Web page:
All holiday celebrations have one thing in common: food. If you love to shake up your culinary traditions, these Dallas chefs share ideas on bringing new foods to the holiday table.

Eggnog

Blythe Beck, Pink Magnolia

“So there are three traditions in the Beck household: my mother’s bread stuffing, rum balls, and my Uncle Joe’s boozy eggnog. Uncle Joe started the holiday season off every year by making eggnog at Thanksgiving, then again at Christmas, and again on New Year’s Eve. Now that he is gone, my brother makes it. It was so awesome growing up and waiting to get old enough to hold a cup and drink it. We’re Irish Catholic, and we embrace our heritage maybe just a little too much.”

Uncle Joe’s Eggnog

1 quart eggnog

1 pint vanilla bean ice cream

1 ½ cups Maker’s Mark bourbon

1 tablespoon vanilla extract

Freshly grated nutmeg

Blend all wet ingredients in blender. Pour into 8 to 10 mugs. Top with freshly grated nutmeg.


Vegan, Gluten-Free Pumpkin Tamales

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Jesse Moreno, Peak & Elm

“The Moreno family first made pumpkin tamales at home as a way to welcome fall and kick off tamale season. We love to take traditional tamales and fill them with something unique. We started making them about 15 years ago and would give a few out as gifts. We received so much positive feedback that we decided to put them on the menu. They were a hit right away.” 

Makes 3 dozen tamales

1 package corn husks (at least 36-count)

3 cups pumpkin purée (canned or fresh)

¾ teaspoon ground cinnamon

¾ teaspoon cayenne pepper

1 cup brown sugar

1 tablespoon salt 

Soak the corn husks in warm water in a large bowl. Set aside. Boil the whole cloves in 1 cup of water for seven minutes. Put the nixtamal masa, 1 cup hot water, and vegetable oil, salt, baking powder, and ½ cup of brown sugar into a mixer and blend until the mixture reaches a silky consistency. Set aside.

In a large pot, place pumpkin purée, boiled water from cloves, dry spices, and remaining ½ cup brown sugar. Add raisins if desired. 

To assemble: spread masa from left to right on lower half of corn husk using a spatula. Spread pumpkin mixture with a spatula onto masa. Fold each side of corn husk toward the center, and then fold the top portion back down.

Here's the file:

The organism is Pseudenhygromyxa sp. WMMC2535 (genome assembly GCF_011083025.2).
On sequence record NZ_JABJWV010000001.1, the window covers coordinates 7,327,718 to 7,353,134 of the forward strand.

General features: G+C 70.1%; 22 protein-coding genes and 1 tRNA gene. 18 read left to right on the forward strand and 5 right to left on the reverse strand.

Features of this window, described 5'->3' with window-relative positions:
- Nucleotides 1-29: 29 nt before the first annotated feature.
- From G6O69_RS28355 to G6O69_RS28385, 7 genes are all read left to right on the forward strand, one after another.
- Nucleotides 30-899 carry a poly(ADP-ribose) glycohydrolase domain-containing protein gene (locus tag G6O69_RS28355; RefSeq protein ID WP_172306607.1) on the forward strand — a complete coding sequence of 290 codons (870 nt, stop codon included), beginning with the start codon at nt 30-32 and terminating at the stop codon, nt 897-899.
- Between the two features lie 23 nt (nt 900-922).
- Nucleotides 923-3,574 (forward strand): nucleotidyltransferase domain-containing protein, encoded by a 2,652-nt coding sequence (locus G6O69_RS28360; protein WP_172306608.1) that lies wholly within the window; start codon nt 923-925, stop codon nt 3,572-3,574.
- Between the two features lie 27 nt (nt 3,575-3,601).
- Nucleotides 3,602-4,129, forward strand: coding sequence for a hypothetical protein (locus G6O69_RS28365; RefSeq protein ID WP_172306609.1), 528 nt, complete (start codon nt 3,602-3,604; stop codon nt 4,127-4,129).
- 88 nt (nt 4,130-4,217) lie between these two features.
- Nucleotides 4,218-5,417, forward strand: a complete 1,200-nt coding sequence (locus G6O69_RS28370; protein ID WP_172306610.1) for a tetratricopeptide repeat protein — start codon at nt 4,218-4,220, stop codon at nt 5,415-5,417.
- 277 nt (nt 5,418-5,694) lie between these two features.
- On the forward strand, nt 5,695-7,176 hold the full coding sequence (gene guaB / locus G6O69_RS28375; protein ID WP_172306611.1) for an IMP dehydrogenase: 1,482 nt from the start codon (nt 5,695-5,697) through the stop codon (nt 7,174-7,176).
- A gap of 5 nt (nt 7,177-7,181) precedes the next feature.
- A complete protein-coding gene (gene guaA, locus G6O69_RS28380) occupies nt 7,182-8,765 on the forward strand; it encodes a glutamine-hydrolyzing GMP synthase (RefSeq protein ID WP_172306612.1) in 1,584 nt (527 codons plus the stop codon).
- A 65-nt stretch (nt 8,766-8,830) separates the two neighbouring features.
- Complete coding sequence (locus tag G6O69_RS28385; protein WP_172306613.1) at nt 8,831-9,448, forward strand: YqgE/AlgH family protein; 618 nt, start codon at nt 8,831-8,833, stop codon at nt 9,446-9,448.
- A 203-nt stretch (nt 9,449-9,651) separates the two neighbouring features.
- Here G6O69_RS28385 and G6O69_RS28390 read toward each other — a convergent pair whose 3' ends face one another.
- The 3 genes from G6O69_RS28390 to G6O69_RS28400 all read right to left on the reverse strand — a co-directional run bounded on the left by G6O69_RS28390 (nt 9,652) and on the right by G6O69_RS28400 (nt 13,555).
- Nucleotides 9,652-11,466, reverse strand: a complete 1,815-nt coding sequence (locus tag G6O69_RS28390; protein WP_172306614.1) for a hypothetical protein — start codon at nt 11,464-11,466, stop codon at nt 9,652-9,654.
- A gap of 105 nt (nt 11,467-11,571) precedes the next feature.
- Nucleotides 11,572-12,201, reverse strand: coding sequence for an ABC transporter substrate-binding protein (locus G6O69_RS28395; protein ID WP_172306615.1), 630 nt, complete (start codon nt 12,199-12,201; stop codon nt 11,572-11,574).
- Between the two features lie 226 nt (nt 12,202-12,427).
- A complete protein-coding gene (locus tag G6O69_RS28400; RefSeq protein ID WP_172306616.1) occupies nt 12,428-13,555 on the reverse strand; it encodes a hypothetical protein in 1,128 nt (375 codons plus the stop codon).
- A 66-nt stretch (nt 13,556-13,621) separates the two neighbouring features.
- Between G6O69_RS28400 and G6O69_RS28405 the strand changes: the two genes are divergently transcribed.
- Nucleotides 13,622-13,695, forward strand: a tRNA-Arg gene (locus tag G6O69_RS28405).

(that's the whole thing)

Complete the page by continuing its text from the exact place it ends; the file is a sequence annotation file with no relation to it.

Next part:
To cook: stack the tamales open end up in a steamer. Steam for three hours with the lid on, adding water as needed. 


Potato Latkes and Applesauce

Tina Wasserman, Author, cookingandmore.com

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“Latkes are traditionally served for Hanukkah because they are cooked in oil (to commemorate the vial of oil lasting for eight days), and freshly rendered goose fat was readily available. I serve them with homemade applesauce, alongside a brisket. Applesauce was the original topping for potato latkes in the early 1800s, when potatoes were popular.”

Serves 8
Applesauce

1 cup water (or enough to
      fill pot ½ inch)

2-inch cinnamon stick or

½ teaspoon ground cinnamon

Using an apple corer/slicer, core the apples and cut into eighths.

Cover the bottom of a 3-quart pot with ½ inch water. Place cinnamon stick and apples in the water. Cover and simmer 15 minutes, or until apples are very tender. (Cooking apples with their skins on makes the sauce a rosy color.)

Remove the cinnamon stick and strain the water from the pot into a bowl. Set aside. 

Place the apples in the basket of a food mill on top of a 2-quart bowl. Following the manufacturer’s directions, use the medium disk and turn the handle to pass the apple through the disk, leaving the skins in the basket and the applesauce in the bowl below. If mixture looks too thick, add some of the reserved liquid and cool. Mixture will thicken when cold. If necessary, add sugar to taste.

Serve warm or chilled.

Latkes/Potato Pancakes

6–8 large, thin-skinned potatoes

(California Long Whites or

Yukon Gold)

3 eggs, beaten well

1 tablespoon salt

Grate the raw potatoes using the large grating disk on a processor or the largest holes on a grater. Place grated potato in a colander, rinse with cold water, and drain.

Combine eggs, salt, pepper, and matzo meal in a 3-quart bowl. Mix thoroughly.

Change to the cutting blade on your processor. Add onions to the work bowl. Pulse on and off five times. Add ¼ of the grated potatoes to the onion and pulse on and off to make a coarse paste. Add to the egg mixture and stir to combine.

Add the drained potatoes to the bowl and mix thoroughly using a large spoon or your hands.

Heat a large frying pan or large skillet for 20 seconds. Add enough oil to cover the pan to a depth of ¼ inch and heat for an additional 20 seconds.

Drop mounds of potato mixture into the pan. Fry on both sides until golden. Drain fried latkes on a platter covered with crumpled paper towels. Serve with applesauce and sour cream.


Barbecued Bacon-Wrapped Quail With Jalapeño Ranch Dressing

Dean Fearing, Fearing’s

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“Thank goodness I have lots of friends who love to hunt quail. I like to serve it as an alternative to turkey at some of my holiday parties. My buddies bring them to me, and I keep them in the freezer. I add a whole lot of Texas attitude to them by glazing them with my homemade barbecue sauce.”

Serves 4

Quail

Four 4-ounce semiboneless quail

Salt

Freshly ground pepper

8 thin strips seeded jalapeño chile

8 strips smoked bacon

1 cup warm Texas-Style Barbecue sauce (recipe on opposite page)

1 cup Jalapeño Ranch Dressing (recipe on opposite page)

Preheat oven to 375 degrees.

Place the quail on a cutting board. Working with one at a time and using a small, sharp knife, cut the wing tips and legs from each bird. Cut down the center of the backbone of each quail, opening the body. Lay flat, skin side down.